Articles | Planning and Budgets | Balancing Quality and Cost-Efficiency in Your Nonprofit Marketing Materials (Case Study)

Balancing Quality and Cost-Efficiency in Your Nonprofit Marketing Materials (Case Study)

Question:

I work for the foundation of a non-profit health care organization. I recently read your article on effective communication budgets for non-profits and found it very insightful.

However, what you did not address was “appropriate” production values and expenditures. In other words, not what we can afford, but what we can do to make our annual report, e-newsletter or membership website look fantastic, be effective but not appear over-the-top? We don’t want our donors to question how their money is spent.

How do we effectively balance cost-efficiency with quality? Specifically, we’re looking at revamping our e-newsletter and print brochures at this time.

Thank you for any help you can provide.

– Angie Zmarzly
Grant Developer
The Madonna Foundation, Madonna Rehabilitation Hospital
Lincoln, NE

Dear Angie,

You’ve asked a great question. As a matter of fact, it’s one I hear frequently from marketing staff members at nonprofits around the country.

As marketers, and as consumers, we know that quality matters. It’s a fact that print readers enjoy color printing, striking graphics and photographs, and nice paper stock (let’s call these components “production values”). Similarly, online audiences appreciate websites, online tools and e-newsletters that are designed in a truly-interactive way that adds value to their experience, as well in a unique, color-rich style.

However, your communications quest isn’t to generate your audiences’ enjoyment or appreciation. It’s to motivate your audiences to act – to give, to join or to register. And Angie, it’s likely that each campaign or even marketing piece will require you to hone a different production value.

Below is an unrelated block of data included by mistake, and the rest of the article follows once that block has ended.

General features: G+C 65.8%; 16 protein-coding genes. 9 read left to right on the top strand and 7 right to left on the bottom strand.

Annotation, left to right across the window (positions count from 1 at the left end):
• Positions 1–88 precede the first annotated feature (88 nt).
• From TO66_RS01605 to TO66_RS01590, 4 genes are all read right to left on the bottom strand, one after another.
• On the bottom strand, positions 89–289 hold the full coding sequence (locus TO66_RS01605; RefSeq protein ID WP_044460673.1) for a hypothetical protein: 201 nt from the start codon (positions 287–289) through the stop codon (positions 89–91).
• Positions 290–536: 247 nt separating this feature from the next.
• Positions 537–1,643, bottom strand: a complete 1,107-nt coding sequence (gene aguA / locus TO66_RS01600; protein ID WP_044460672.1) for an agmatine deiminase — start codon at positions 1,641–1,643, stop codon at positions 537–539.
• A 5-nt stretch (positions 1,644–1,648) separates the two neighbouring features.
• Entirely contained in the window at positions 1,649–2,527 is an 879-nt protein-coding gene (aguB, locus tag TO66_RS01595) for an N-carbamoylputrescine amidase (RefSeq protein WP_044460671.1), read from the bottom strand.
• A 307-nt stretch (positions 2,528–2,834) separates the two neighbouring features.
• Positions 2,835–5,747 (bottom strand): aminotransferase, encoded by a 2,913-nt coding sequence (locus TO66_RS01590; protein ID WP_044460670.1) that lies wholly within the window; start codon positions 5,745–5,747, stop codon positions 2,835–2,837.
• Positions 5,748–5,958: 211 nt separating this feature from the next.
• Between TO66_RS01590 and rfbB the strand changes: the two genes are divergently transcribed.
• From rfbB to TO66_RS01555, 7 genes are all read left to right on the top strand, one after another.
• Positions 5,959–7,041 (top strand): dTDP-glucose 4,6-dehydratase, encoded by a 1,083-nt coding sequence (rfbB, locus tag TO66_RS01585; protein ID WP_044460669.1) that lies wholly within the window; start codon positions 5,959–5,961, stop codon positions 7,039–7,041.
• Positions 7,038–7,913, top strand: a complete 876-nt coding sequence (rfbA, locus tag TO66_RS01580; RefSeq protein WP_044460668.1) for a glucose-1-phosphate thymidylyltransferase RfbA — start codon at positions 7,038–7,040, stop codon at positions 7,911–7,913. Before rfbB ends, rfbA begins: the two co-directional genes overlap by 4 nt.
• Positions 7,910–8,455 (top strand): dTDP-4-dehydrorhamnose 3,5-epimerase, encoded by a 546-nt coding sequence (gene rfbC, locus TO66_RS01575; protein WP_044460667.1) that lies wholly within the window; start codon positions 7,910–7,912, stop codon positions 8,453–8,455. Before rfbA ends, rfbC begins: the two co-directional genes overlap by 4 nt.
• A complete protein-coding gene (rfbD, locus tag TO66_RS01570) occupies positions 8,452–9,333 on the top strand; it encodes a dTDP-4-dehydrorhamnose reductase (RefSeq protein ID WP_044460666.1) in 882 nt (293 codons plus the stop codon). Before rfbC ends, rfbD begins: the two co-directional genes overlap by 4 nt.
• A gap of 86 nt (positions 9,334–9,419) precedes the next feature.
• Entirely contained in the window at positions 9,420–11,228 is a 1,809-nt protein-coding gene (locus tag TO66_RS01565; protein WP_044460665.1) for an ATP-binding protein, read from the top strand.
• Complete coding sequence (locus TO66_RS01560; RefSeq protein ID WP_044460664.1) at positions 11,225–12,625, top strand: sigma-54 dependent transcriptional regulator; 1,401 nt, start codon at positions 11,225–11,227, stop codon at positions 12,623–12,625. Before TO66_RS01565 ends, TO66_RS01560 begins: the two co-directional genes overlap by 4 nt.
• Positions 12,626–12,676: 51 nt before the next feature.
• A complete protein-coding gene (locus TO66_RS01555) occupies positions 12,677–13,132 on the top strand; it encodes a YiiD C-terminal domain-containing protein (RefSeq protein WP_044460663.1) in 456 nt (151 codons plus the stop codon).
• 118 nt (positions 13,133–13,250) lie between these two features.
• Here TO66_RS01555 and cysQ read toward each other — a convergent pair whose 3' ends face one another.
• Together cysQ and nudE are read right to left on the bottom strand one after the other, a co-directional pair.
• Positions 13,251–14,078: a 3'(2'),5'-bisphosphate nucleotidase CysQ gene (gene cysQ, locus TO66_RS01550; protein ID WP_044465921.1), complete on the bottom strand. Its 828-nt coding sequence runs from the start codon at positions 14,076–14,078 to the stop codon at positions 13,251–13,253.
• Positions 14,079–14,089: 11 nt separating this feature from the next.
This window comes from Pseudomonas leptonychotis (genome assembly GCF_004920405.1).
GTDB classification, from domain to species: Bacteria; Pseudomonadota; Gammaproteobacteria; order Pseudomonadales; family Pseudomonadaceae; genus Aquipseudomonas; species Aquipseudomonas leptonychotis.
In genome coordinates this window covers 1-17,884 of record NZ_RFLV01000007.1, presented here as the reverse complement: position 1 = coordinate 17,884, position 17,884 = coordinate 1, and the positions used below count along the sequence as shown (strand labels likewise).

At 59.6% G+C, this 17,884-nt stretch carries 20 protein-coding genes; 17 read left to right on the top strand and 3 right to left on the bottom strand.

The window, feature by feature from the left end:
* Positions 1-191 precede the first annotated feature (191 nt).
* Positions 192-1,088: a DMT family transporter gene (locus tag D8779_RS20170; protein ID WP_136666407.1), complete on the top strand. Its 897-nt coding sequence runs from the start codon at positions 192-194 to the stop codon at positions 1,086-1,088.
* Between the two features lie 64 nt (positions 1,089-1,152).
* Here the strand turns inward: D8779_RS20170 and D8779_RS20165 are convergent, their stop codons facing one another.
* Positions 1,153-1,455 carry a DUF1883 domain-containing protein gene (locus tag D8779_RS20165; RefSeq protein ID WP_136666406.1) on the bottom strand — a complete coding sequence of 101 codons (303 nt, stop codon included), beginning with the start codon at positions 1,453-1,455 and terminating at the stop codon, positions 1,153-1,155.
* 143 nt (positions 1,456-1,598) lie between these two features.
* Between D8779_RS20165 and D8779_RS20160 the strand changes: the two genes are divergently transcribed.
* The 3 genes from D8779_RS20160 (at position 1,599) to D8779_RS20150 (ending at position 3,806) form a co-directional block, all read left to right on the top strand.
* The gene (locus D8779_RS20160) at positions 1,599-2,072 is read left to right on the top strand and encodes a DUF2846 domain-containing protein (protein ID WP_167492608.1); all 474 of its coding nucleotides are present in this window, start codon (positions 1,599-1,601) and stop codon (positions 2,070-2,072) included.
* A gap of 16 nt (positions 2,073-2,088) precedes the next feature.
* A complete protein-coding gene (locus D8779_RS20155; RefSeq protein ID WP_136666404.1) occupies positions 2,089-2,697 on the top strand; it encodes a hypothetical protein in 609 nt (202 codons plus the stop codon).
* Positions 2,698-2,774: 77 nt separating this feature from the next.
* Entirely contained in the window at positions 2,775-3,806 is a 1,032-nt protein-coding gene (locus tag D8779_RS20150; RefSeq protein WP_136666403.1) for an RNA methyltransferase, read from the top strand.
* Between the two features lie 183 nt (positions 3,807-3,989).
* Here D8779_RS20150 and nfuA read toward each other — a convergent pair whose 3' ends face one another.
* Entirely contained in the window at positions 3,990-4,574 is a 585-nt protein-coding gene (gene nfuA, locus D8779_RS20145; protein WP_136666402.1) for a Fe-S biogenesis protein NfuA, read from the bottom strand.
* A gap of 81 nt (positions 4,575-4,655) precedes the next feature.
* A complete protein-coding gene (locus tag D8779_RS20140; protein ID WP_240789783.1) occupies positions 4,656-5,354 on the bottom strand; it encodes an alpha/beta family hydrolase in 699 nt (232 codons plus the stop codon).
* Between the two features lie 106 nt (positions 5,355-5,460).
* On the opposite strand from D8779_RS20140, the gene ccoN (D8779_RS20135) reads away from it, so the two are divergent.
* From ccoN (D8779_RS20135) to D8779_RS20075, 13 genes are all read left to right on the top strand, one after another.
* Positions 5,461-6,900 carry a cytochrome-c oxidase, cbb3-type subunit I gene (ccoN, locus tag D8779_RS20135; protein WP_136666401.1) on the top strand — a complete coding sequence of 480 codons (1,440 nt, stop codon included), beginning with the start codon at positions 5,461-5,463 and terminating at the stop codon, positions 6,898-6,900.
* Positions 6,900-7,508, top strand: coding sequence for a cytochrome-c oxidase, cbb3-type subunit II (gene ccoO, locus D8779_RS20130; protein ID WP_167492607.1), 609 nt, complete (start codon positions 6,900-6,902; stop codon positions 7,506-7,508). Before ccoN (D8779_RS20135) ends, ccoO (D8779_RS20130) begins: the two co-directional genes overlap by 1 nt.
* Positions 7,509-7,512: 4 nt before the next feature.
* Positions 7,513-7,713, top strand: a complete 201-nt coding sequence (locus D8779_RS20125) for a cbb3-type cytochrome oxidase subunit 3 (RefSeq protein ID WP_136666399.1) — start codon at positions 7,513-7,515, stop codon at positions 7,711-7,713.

I advise you to look beyond design and print production values to your core marketing goals. Ask yourself the following questions to help you make decisions on production values:

  • Do you aim for audiences to keep a printed piece (as you might with an Annual Report) or read it and toss it?
    • A “keeper” should be produced with higher production values than a throwaway flyer.
  • What do your audiences respond to most? For a nonprofit focused on teens and 20-somethings, sharp mobile design and innovative text campaigns (which are inexpensive to produce but the creative may well be quite pricy, as will any qualified list of cell numbers. web design and lots of (useful) interactivity is a must. For others—and most definitely your senior donors—print materials are equally, if not more, important.
    • Talk to your audiences to find out what really matters to them. Spend your budget in those places. Your allocation will also depend on the medium. For websites, usability (ease of use) is much more important than slick design, although an outdated look can discourage potential donors or volunteers.
  • How can you produce quality online and print marketing products, at a somewhat lower cost?
    • It’s not all about money. What I think is most important is that a nonprofit marketing piece or site is professionally done. For example, a clear, recognizable design is more important than four-color printing or a glossy paper stock. You can save more by having a professional graphic designer design one or more templates for your brochures and flyers. Then you and your colleagues can plug in content as needed for a series of flyers or brochures.
    • Same goes for your special pages online – a consistent, usable look and feel will have more impact than a new and flashy one, every time.

  • Will your print or online piece stand alone or be reviewed as one of several communications from various nonprofits and other entities?
    • If you are advertising in a local newspaper or taking a page in a community guide, it is critical that your ad is designed to look at least as (if not more) professional than the other ads in the publication. Otherwise, readers are likely to overlook your promotion. Even worse, an unprofessional look and feel can convey that your nonprofit itself is unprofessional.